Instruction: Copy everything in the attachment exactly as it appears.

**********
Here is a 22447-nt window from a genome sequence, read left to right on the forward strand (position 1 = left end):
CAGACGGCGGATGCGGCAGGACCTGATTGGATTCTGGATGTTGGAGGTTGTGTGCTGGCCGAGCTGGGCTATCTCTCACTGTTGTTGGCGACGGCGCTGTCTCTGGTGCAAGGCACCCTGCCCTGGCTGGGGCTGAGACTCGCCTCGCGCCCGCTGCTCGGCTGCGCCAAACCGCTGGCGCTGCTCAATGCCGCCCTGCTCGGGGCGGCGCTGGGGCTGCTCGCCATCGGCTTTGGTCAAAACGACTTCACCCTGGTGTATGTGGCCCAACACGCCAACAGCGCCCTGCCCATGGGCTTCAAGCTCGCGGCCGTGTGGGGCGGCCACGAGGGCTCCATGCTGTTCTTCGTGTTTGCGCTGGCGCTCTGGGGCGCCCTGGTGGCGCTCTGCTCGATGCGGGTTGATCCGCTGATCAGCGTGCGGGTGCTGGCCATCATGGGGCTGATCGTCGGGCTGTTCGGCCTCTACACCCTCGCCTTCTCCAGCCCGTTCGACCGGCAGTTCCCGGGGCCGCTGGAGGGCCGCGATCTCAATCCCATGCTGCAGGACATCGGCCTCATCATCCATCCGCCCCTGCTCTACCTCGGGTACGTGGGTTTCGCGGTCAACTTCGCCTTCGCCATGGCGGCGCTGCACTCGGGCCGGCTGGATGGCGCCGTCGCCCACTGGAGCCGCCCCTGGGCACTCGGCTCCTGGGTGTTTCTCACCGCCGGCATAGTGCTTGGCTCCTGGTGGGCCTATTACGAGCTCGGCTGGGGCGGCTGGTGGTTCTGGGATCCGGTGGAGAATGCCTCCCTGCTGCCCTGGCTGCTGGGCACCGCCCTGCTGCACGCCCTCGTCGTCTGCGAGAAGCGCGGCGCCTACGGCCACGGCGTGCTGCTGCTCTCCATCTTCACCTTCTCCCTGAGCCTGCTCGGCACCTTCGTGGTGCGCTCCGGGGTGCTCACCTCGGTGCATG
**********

Here is a 22447-nt window from a genome sequence, read left to right on the forward strand (position 1 = left end):
CAGACGGCGGATGCGGCAGGACCTGATTGGATTCTGGATGTTGGAGGTTGTGTGCTGGCCGAGCTGGGCTATCTCTCACTGTTGTTGGCGACGGCGCTGTCTCTGGTGCAAGGCACCCTGCCCTGGCTGGGGCTGAGACTCGCCTCGCGCCCGCTGCTCGGCTGCGCCAAACCGCTGGCGCTGCTCAATGCCGCCCTGCTCGGGGCGGCGCTGGGGCTGCTCGCCATCGGCTTTGGTCAAAACGACTTCACCCTGGTGTATGTGGCCCAACACGCCAACAGCGCCCTGCCCATGGGCTTCAAGCTCGCGGCCGTGTGGGGCGGCCACGAGGGCTCCATGCTGTTCTTCGTGTTTGCGCTGGCGCTCTGGGGCGCCCTGGTGGCGCTCTGCTCGATGCGGGTTGATCCGCTGATCAGCGTGCGGGTGCTGGCCATCATGGGGCTGATCGTCGGGCTGTTCGGCCTCTACACCCTCGCCTTCTCCAGCCCGTTCGACCGGCAGTTCCCGGGGCCGCTGGAGGGCCGCGATCTCAATCCCATGCTGCAGGACATCGGCCTCATCATCCATCCGCCCCTGCTCTACCTCGGGTACGTGGGTTTCGCGGTCAACTTCGCCTTCGCCATGGCGGCGCTGCACTCGGGCCGGCTGGATGGCGCCGTCGCCCACTGGAGCCGCCCCTGGGCACTCGGCTCCTGGGTGTTTCTCACCGCCGGCATAGTGCTTGGCTCCTGGTGGGCCTATTACGAGCTCGGCTGGGGCGGCTGGTGGTTCTGGGATCCGGTGGAGAATGCCTCCCTGCTGCCCTGGCTGCTGGGCACCGCCCTGCTGCACGCCCTCGTCGTCTGCGAGAAGCGCGGCGCCTACGGCCACGGCGTGCTGCTGCTCTCCATCTTCACCTTCTCCCTGAGCCTGCTCGGCACCTTCGTGGTGCGCTCCGGGGTGCTCACCTCGGTGCATG